Help Privacy Policy Disclaimer
  Advanced SearchBrowse




Meeting Abstract

AtGenExpress: Expression atlas of Arabidopsis Development


Davison,  T
Department Empirical Inference, Max Planck Institute for Biological Cybernetics, Max Planck Society;


Schölkopf,  B
Department Empirical Inference, Max Planck Institute for Biological Cybernetics, Max Planck Society;

Fulltext (restricted access)
There are currently no full texts shared for your IP range.
Fulltext (public)
There are no public fulltexts stored in PuRe
Supplementary Material (public)
There is no public supplementary material available

Schmid, M., Henz, S., Davison, T., Pape, U., Vingron, M., Schölkopf, B., et al. (2004). AtGenExpress: Expression atlas of Arabidopsis Development. In 15th International Conference on Arabidopsis Research (pp. 485). Potsdam, Germany: Max Planck Institute of Molecular Plant Physiology.

Cite as: https://hdl.handle.net/21.11116/0000-0005-67A8-A
The activity of genes and their encoded products can be regulated in several ways, but transcription is the primary level, since all other modes of regulation (RNA splicing, RNA and protein stability, etc.) are dependent on a gene being transcribed in the first place. The importance of transcriptional regulation has been underscored by the recent flood of global expression analyses, which have confirmed that transcriptional co-regulation of genes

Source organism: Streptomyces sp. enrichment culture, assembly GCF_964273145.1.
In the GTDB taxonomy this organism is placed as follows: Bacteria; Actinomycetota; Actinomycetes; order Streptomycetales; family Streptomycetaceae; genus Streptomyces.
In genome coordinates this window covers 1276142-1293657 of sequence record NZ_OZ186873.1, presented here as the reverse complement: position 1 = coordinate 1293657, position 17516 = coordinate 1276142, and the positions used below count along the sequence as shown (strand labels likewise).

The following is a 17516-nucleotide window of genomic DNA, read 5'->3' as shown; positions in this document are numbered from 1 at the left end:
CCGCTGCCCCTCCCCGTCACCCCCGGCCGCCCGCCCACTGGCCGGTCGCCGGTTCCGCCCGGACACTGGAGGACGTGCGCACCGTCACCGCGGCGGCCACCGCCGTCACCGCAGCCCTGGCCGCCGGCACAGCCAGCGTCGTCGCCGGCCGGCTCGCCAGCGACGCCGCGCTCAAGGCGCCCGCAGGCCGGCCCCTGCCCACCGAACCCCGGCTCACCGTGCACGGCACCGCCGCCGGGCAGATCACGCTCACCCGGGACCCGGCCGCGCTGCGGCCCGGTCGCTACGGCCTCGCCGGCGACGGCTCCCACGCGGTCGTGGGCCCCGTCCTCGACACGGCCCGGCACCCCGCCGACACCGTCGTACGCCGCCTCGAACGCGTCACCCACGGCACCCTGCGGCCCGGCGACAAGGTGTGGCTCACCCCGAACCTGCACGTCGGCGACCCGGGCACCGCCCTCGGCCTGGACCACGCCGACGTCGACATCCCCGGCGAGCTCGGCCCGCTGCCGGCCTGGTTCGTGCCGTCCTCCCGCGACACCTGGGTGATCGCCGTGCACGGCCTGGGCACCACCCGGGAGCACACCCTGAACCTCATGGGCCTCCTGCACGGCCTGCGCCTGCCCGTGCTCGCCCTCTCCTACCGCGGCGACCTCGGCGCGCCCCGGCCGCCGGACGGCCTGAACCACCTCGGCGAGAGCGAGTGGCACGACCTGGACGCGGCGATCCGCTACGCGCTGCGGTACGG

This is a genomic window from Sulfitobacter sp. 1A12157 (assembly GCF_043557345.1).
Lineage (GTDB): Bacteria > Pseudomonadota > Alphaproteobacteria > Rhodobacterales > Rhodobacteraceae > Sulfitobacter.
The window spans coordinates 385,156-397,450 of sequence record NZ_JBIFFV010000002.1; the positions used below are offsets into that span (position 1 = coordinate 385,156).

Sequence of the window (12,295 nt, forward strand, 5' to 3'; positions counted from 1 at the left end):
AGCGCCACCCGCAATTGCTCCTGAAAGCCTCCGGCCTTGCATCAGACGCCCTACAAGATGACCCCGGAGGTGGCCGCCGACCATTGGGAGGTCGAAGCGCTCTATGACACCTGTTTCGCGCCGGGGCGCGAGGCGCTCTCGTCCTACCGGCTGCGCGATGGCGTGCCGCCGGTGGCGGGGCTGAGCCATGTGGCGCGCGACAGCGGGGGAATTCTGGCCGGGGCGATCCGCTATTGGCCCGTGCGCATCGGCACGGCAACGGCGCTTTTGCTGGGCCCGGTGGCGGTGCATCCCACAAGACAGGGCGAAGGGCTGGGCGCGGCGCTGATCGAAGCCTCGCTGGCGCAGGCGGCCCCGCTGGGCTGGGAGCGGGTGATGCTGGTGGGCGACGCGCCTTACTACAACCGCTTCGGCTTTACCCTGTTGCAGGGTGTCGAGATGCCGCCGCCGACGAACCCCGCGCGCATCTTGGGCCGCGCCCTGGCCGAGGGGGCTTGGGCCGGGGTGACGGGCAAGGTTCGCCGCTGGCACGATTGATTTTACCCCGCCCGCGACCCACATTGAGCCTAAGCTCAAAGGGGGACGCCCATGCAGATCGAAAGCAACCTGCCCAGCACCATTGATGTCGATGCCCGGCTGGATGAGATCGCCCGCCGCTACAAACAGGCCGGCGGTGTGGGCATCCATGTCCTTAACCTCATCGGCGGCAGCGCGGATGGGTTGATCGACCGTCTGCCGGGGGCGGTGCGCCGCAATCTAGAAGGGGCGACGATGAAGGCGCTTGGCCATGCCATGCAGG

that act together is the norm, not the exception. Moreover, many studies suggest that evolutionary change is driven in large part by modifications of transcriptional programs.
An essential first step toward deciphering the transcriptional code is to determine the expression pattern of all genes. With this goal in mind, an international effort to develop a gene expression atlas of Arabidopsis has
been underway since fall 2003. This project, dubbed AtGenExpress, is funded by the DFG and the MPG, and will provide the Arabidopsis community with free access to a comprehensive set of Affymetrix microarray data. As part of
this collaboration, we have generated expression data from 79 samples in triplicate focusing on development of wild-type Columbia (Col-0) and various mutants. Samples consist of a wide range of Arabidopsis tissues, including
microscopically dissected organs, at various developmental stages. A metaanalysis of the data set will be presented.